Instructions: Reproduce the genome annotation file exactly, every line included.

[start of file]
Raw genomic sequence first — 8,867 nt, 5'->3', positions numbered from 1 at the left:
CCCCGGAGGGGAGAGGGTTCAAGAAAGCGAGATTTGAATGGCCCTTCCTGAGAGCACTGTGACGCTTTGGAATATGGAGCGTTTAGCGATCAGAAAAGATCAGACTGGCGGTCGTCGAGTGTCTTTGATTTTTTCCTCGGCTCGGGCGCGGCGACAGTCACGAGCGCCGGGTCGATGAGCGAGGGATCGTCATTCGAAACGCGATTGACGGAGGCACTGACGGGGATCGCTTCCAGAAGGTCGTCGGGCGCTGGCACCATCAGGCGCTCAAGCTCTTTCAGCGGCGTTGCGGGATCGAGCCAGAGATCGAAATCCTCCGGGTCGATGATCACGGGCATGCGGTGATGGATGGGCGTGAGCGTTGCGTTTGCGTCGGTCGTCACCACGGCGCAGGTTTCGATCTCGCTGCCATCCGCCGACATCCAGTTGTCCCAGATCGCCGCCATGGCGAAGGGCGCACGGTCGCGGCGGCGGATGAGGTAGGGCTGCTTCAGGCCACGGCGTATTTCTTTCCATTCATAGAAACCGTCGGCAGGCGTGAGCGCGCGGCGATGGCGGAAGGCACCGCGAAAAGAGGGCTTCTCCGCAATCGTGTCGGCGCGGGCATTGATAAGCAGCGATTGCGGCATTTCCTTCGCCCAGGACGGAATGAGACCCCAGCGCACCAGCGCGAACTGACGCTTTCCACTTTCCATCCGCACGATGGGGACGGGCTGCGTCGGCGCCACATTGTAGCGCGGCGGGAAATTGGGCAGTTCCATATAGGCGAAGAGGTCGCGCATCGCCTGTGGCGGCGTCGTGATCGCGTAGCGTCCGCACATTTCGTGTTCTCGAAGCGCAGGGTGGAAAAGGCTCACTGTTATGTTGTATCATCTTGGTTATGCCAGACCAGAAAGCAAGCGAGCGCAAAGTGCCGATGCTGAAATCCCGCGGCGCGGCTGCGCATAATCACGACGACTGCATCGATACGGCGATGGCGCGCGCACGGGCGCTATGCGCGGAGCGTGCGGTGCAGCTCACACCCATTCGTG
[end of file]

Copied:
Raw genomic sequence first — 8,867 nt, 5'->3', positions numbered from 1 at the left:
CCCCGGAGGGGAGAGGGTTCAAGAAAGCGAGATTTGAATGGCCCTTCCTGAGAGCACTGTGACGCTTTGGAATATGGAGCGTTTAGCGATCAGAAAAGATCAGACTGGCGGTCGTCGAGTGTCTTTGATTTTTTCCTCGGCTCGGGCGCGGCGACAGTCACGAGCGCCGGGTCGATGAGCGAGGGATCGTCATTCGAAACGCGATTGACGGAGGCACTGACGGGGATCGCTTCCAGAAGGTCGTCGGGCGCTGGCACCATCAGGCGCTCAAGCTCTTTCAGCGGCGTTGCGGGATCGAGCCAGAGATCGAAATCCTCCGGGTCGATGATCACGGGCATGCGGTGATGGATGGGCGTGAGCGTTGCGTTTGCGTCGGTCGTCACCACGGCGCAGGTTTCGATCTCGCTGCCATCCGCCGACATCCAGTTGTCCCAGATCGCCGCCATGGCGAAGGGCGCACGGTCGCGGCGGCGGATGAGGTAGGGCTGCTTCAGGCCACGGCGTATTTCTTTCCATTCATAGAAACCGTCGGCAGGCGTGAGCGCGCGGCGATGGCGGAAGGCACCGCGAAAAGAGGGCTTCTCCGCAATCGTGTCGGCGCGGGCATTGATAAGCAGCGATTGCGGCATTTCCTTCGCCCAGGACGGAATGAGACCCCAGCGCACCAGCGCGAACTGACGCTTTCCACTTTCCATCCGCACGATGGGGACGGGCTGCGTCGGCGCCACATTGTAGCGCGGCGGGAAATTGGGCAGTTCCATATAGGCGAAGAGGTCGCGCATCGCCTGTGGCGGCGTCGTGATCGCGTAGCGTCCGCACATTTCGTGTTCTCGAAGCGCAGGGTGGAAAAGGCTCACTGTTATGTTGTATCATCTTGGTTATGCCAGACCAGAAAGCAAGCGAGCGCAAAGTGCCGATGCTGAAATCCCGCGGCGCGGCTGCGCATAATCACGACGACTGCATCGATACGGCGATGGCGCGCGCACGGGCGCTATGCGCGGAGCGTGCGGTGCAGCTCACACCCATTCGTG